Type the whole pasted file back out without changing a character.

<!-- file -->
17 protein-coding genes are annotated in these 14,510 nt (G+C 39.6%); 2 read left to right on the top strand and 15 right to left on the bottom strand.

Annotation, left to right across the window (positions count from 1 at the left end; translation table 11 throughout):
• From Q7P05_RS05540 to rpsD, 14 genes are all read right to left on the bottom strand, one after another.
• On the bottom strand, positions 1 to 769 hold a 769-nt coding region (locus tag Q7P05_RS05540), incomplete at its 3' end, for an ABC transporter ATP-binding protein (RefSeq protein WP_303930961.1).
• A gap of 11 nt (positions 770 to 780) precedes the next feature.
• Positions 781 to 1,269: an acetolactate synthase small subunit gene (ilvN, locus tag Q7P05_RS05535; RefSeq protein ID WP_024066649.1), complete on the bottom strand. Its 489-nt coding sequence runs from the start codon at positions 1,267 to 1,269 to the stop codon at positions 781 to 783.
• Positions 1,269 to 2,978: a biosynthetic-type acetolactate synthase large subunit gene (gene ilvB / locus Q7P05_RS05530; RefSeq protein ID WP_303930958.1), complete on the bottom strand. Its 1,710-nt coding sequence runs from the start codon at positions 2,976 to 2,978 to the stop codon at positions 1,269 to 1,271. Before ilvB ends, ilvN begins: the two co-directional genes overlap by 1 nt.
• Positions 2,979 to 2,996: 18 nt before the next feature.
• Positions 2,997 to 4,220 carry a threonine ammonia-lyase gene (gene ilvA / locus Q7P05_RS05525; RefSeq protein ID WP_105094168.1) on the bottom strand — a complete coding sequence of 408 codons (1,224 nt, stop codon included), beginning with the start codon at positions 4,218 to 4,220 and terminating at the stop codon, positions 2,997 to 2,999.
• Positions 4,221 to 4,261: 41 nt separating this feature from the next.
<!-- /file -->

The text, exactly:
17 protein-coding genes are annotated in these 14,510 nt (G+C 39.6%); 2 read left to right on the top strand and 15 right to left on the bottom strand.

Annotation, left to right across the window (positions count from 1 at the left end; translation table 11 throughout):
• From Q7P05_RS05540 to rpsD, 14 genes are all read right to left on the bottom strand, one after another.
• On the bottom strand, positions 1 to 769 hold a 769-nt coding region (locus tag Q7P05_RS05540), incomplete at its 3' end, for an ABC transporter ATP-binding protein (RefSeq protein WP_303930961.1).
• A gap of 11 nt (positions 770 to 780) precedes the next feature.
• Positions 781 to 1,269: an acetolactate synthase small subunit gene (ilvN, locus tag Q7P05_RS05535; RefSeq protein ID WP_024066649.1), complete on the bottom strand. Its 489-nt coding sequence runs from the start codon at positions 1,267 to 1,269 to the stop codon at positions 781 to 783.
• Positions 1,269 to 2,978: a biosynthetic-type acetolactate synthase large subunit gene (gene ilvB / locus Q7P05_RS05530; RefSeq protein ID WP_303930958.1), complete on the bottom strand. Its 1,710-nt coding sequence runs from the start codon at positions 2,976 to 2,978 to the stop codon at positions 1,269 to 1,271. Before ilvB ends, ilvN begins: the two co-directional genes overlap by 1 nt.
• Positions 2,979 to 2,996: 18 nt before the next feature.
• Positions 2,997 to 4,220 carry a threonine ammonia-lyase gene (gene ilvA / locus Q7P05_RS05525; RefSeq protein ID WP_105094168.1) on the bottom strand — a complete coding sequence of 408 codons (1,224 nt, stop codon included), beginning with the start codon at positions 4,218 to 4,220 and terminating at the stop codon, positions 2,997 to 2,999.
• Positions 4,221 to 4,261: 41 nt separating this feature from the next.